On Sunday, August 23 a law enforcement officer in Kenosha Wisconsin shot Jacob Blake, a Black man. Video of the incident was circulated on social media and unrest followed in Kenosha, Madison, and elsewhere. This tragedy is another horribly sad example, adding to the long list of American tragedies, involving use of force by law enforcement.
Law enforcement now asks the public not to jump to conclusions based on what they observed in the video, but instead wait until law enforcement releases their full investigation –a request they neglect to make when regular citizens are alleged to have committed crimes.
There should not be different standards for members of the public and law enforcement. Instead, the justice system should treat everyone equally- regardless of race, gender, class, religion, sexual preference, ability or employment. Unequal standards and the lack of transparency within the law enforcement community to properly address the root causes which have led to these repeated tragedies are but some of the reasons people throughout our country are demanding that law enforcement- and the entire criminal justice system- not only strive towards but to actually be, fair. WACDL joins the chorus of people demanding that law enforcement, those who took an oath to protect all of us, live up to America’s claimed principle of treating everyone equal under the law.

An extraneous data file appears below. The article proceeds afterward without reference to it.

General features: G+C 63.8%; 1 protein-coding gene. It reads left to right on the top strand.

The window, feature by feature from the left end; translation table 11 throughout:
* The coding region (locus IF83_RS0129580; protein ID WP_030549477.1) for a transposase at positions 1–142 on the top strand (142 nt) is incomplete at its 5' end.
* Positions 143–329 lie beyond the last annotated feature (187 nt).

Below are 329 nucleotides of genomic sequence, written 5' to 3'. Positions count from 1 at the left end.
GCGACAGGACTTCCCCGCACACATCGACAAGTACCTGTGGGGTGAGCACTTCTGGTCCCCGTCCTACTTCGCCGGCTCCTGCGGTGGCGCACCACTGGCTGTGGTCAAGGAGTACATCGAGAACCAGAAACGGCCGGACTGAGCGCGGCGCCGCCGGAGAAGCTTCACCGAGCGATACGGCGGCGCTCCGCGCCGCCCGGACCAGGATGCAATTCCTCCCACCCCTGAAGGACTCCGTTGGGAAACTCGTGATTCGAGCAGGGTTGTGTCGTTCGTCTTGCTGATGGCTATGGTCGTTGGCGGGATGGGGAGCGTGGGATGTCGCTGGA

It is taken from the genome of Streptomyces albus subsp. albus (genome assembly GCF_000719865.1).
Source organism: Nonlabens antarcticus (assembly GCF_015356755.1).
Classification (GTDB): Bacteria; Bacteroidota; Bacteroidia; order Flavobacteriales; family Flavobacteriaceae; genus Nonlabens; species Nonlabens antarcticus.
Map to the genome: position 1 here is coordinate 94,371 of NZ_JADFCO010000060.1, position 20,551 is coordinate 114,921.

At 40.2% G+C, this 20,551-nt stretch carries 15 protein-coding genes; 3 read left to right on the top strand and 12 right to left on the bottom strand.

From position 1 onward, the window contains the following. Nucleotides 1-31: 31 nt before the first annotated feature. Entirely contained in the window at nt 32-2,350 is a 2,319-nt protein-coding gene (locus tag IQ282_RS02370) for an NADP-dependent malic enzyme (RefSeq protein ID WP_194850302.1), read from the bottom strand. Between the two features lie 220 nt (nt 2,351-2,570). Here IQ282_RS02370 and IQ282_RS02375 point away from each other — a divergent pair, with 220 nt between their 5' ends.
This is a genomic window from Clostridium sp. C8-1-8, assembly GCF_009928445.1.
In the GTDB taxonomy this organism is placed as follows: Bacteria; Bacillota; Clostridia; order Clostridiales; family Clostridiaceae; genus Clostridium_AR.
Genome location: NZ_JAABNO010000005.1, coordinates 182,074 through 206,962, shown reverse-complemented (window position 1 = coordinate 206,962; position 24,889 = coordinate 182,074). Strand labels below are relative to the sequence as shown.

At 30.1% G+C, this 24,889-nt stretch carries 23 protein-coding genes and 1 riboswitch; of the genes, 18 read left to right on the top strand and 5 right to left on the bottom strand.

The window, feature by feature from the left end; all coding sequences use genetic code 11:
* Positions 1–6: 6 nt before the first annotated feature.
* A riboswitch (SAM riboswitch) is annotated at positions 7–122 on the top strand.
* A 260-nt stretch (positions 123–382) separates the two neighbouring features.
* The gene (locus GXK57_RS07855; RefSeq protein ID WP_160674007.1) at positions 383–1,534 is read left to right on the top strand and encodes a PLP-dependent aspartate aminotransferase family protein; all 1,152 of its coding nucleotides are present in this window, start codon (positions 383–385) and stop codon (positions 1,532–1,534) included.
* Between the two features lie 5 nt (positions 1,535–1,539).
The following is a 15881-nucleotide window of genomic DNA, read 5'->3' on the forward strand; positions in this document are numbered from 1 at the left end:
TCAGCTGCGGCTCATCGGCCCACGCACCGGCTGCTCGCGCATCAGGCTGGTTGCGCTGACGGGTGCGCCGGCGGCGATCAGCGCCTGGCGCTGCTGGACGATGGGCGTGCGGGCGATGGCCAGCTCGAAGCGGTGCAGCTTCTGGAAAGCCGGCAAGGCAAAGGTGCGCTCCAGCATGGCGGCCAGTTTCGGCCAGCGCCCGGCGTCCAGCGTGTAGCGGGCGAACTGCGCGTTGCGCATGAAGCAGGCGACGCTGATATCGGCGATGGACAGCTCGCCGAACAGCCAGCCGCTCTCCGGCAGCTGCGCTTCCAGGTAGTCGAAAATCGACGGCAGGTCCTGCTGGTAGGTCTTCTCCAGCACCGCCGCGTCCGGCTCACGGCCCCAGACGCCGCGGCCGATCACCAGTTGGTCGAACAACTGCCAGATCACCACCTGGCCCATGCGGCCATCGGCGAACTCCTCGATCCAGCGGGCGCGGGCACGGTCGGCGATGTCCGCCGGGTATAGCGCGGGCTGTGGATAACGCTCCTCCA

As we did in June, WACDL again calls for greater transparency, better data and creation of use of force standards so that our system is fair for everyone. As a simple step toward greater transparency, WACDL calls for police body cameras to be mandatory. It is clear that police body cameras are as important to public safety as any other law enforcement equipment. They protect both the public and law enforcement. There is simply no excuse for failing to provide this critically important equipment on every community.